It turns out that most big outages are not caused by component failures. The most common cause of a major outage is someone making a change. All three of the outages I linked to above were caused by a human making a change. Reliability calculations based on component failures tell you absolutely zero about how likely your system is to fail when you make changes – that depends on the quality of your tooling, the frequency of your changes, the design of your system, and the capabilities and training of your team. The second most common cause of outages is overloads – where your system (or some critical subsystem) can’t keep up with what’s being sent at it. Two of the three examples involved overload conditions.

I’ve seen a lot of outages in my career and a vanishingly small percentage were caused by hardware failures – pretty much any decent system these days has been designed to handle individual component failures. The trick is figuring out how to make your system resilient in the face of change and making sure you have the tooling you need to be able to react to and quickly fix any problems that do come up (including being able to quickly add new capacity if needed). If you’re trying to build a reliable service you should pay just as much attention to those as you do to the reliability of your system components!


Hosting simple webapps for free with Github Pages

I wanted to put up some simple webapps. In the past, I’ve always had an Internet-connected server handy for such a purpose – either in a spare room in my house or a cheap VPS (I miss you unixshell!) But I don’t anymore. So where to put these webapps? Even a t2.nano is $40 a month! Turns out there is a great solution: GitHub Pages. What makes this great?

  • The code is already in GitHub anyway
  • It’s super simple to turn your repository into a hosted webapp – just go into the repository settings, scroll to the “GitHub Pages” section and select a branch to serve from. Now the index.html in your repository will be loaded when someone goes to a URL like https://you.github.io/your-repo/

And BOOM now you have free hosting of your webapp (if all the logic is client-side).

For an example, check out my simulator for evaluating different toilet-seat strategies. (code)

Or my estate tax calculator. (code)

Both are simple webapps where all the logic is implemented in client-side javascript. And hosted for free! Thank you GitHub!


Are you SRE or are you DevOps?

People have asked me, “Are we doing DevOps, or are we doing SRE?” I’ve also heard (and this is worse): “We’re an SRE team – we don’t do DevOps.” These distinctions don’t make sense, because SRE and DevOps aren’t actually different things. SRE is DevOps. To be more precise, SRE is a specific implementation of DevOps. DevOps is a broad (and vague) term. It’s more of a philosophy than a methodology – it’s a perspective on the world and a set of patterns to apply. SRE shares the DevOps philosophy and many of the same patterns.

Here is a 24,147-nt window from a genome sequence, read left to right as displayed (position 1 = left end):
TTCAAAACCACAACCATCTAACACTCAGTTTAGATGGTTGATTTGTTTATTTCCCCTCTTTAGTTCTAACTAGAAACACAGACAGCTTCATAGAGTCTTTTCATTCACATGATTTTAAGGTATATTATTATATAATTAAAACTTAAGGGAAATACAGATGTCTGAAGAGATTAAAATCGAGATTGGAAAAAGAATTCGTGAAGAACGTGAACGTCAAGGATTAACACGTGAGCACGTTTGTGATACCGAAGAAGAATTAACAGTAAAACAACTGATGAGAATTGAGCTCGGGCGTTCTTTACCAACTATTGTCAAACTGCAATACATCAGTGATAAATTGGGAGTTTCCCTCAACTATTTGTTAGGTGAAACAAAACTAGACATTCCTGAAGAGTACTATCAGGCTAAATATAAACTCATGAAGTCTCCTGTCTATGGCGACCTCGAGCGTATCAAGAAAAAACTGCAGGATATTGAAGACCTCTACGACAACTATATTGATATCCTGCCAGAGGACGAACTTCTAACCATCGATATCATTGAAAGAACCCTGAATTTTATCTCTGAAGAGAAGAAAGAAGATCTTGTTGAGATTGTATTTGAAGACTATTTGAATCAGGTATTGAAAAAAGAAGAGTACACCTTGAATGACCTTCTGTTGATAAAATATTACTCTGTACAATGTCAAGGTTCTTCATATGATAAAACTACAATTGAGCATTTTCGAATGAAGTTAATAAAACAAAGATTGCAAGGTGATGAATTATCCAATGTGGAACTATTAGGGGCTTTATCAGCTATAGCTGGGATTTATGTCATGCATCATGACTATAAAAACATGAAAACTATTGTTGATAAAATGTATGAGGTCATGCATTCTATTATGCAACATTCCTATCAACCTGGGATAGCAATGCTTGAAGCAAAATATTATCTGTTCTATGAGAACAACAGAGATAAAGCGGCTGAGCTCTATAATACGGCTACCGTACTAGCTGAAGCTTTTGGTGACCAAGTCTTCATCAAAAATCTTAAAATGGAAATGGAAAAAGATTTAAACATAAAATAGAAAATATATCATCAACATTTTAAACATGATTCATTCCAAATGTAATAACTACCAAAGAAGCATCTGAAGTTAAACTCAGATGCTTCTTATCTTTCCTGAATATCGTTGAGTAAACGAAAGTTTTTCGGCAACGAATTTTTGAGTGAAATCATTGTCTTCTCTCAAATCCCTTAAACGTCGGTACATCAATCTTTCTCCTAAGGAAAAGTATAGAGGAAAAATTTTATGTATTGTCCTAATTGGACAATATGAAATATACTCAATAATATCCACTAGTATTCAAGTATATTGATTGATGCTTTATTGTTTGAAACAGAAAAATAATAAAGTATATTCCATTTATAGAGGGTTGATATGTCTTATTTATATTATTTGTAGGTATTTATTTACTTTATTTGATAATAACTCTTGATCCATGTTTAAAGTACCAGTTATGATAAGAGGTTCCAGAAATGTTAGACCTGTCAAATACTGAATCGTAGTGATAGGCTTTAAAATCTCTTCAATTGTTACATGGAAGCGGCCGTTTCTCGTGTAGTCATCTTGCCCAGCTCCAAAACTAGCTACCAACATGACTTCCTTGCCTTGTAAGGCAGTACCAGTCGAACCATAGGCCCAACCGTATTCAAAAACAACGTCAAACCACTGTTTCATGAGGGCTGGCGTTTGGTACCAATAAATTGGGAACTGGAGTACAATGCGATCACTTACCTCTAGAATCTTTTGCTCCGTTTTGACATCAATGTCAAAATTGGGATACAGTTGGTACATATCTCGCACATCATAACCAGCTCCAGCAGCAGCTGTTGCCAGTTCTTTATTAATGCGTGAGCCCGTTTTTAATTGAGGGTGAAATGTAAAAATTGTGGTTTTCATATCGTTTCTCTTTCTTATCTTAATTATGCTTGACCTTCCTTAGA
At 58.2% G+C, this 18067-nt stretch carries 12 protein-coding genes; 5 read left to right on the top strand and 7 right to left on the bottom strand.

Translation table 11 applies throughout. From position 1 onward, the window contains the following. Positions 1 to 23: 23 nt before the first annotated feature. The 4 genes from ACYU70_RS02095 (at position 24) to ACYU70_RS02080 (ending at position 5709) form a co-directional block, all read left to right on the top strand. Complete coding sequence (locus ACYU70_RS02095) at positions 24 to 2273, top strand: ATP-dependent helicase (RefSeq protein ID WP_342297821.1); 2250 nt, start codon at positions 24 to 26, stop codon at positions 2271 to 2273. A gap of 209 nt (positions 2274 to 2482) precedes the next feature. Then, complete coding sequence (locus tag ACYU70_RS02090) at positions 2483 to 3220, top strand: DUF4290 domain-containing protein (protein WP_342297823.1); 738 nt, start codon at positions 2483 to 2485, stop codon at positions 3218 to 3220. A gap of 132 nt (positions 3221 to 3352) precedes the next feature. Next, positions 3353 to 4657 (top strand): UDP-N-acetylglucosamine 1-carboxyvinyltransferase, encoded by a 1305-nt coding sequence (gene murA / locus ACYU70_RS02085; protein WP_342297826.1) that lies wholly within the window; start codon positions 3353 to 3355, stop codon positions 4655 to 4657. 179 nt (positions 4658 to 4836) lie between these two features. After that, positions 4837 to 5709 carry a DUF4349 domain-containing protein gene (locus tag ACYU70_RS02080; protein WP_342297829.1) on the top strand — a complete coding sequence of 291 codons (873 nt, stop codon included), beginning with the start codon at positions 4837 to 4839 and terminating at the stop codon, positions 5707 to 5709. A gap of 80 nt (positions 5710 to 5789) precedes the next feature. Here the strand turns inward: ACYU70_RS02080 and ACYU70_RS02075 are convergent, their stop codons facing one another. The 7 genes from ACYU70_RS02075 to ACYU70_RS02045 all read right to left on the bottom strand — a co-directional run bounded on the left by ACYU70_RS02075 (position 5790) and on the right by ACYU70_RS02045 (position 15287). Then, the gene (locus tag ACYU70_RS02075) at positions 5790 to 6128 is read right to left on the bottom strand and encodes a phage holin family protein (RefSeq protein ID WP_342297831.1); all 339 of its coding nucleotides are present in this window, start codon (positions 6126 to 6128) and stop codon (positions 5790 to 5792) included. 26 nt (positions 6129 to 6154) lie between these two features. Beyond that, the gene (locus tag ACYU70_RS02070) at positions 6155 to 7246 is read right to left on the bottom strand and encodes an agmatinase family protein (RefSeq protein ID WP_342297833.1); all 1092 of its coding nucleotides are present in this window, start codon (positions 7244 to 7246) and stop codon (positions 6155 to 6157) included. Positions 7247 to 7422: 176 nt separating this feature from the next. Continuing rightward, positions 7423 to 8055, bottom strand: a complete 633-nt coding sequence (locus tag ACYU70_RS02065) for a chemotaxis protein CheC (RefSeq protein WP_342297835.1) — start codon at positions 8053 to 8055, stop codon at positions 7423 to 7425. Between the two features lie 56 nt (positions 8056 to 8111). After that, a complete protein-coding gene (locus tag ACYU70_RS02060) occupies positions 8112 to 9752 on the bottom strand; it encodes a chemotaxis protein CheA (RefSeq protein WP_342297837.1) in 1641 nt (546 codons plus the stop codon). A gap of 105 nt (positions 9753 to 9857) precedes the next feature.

The term “SRE” generally refers to Google SRE, which is a particular implementation of DevOps inside of a ton of Google-specific context. (SRE – both the term and the practice – originated at Google and has only recently been used by other organizations). There are several things DevOps and SRE have in common:

  • Focus on solving problems with software
  • Ownership and empowerment of the team responsible for a service
  • Learning relentlessly from successes and (especially) failures
  • Driven by data and metrics

Google SRE adds a lot of specifics – some of the most interesting are aspects of economics and incentives, such as:

  • Common (human) resource pool between software developers and SREs – scarcity of whom leads to explicit decisions to optimize between features and reliability
  • Use of an “error budget” to throttle the rate of change for a product – including the unintuitive guidance that if you are exceeding your SLO for availability, you should launch more features
  • A cap of 50% of SRE time on operational tasks (known as “toil”) – to ensure the system can scale faster than the team required to support it
  • At least 5% of operational work done by software developers – to maintain visibility of the operational load the software creates

Google SRE operates on top of Google’s internal infrastructure and products. This is an extremely important part of the Google SRE context – they have had brilliant people working for fifteen years on the foundational systems, processes, and tools used to manage Google’s services.And within Google, every SRE team can benefit from not just common tooling and infrastructure, but also repeatable, translatable process. No other existing SRE team (outside of Google) works with the same level of foundational support.